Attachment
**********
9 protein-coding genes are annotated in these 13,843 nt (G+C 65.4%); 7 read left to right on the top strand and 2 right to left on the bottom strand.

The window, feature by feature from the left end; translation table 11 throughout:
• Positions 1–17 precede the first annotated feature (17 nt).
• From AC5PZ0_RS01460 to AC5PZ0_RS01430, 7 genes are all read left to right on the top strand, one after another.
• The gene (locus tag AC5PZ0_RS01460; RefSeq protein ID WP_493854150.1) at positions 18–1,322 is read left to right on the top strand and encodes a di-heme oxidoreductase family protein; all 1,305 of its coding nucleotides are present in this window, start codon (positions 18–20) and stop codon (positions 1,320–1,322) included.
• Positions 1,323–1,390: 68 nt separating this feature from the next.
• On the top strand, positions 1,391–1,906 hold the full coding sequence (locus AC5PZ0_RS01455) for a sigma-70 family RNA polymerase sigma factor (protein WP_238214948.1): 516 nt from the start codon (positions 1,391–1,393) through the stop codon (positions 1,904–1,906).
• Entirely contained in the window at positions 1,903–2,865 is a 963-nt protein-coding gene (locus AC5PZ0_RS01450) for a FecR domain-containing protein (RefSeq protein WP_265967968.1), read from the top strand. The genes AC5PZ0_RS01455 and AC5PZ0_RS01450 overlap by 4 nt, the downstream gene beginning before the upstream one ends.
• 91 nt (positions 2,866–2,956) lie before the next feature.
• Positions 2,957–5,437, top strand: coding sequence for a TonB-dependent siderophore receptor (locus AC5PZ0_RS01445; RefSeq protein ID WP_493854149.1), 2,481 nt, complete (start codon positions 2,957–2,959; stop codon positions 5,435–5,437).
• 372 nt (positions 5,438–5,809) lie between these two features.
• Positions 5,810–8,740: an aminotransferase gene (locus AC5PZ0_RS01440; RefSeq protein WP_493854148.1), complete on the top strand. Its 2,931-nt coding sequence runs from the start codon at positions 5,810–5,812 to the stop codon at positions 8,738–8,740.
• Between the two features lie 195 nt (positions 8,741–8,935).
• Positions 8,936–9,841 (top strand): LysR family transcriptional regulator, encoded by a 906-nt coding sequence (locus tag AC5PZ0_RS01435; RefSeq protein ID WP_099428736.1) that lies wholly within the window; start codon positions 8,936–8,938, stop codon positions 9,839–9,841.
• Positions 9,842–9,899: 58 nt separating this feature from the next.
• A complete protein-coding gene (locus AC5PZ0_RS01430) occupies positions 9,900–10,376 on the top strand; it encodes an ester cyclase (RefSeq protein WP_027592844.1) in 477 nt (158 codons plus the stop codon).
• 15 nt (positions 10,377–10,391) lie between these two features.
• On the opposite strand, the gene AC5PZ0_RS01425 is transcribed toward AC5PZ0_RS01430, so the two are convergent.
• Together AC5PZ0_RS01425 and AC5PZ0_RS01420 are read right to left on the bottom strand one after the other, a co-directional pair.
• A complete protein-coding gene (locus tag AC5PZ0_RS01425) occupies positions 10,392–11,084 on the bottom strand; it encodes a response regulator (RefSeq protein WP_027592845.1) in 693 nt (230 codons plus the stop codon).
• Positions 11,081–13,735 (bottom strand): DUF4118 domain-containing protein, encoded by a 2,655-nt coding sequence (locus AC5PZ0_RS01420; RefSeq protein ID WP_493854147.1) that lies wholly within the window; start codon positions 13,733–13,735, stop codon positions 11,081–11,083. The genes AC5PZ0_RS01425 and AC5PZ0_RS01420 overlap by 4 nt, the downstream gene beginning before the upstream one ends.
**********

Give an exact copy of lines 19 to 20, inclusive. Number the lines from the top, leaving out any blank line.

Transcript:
• Together AC5PZ0_RS01425 and AC5PZ0_RS01420 are read right to left on the bottom strand one after the other, a co-directional pair.
• A complete protein-coding gene (locus tag AC5PZ0_RS01425) occupies positions 10,392–11,084 on the bottom strand; it encodes a response regulator (RefSeq protein WP_027592845.1) in 693 nt (230 codons plus the stop codon).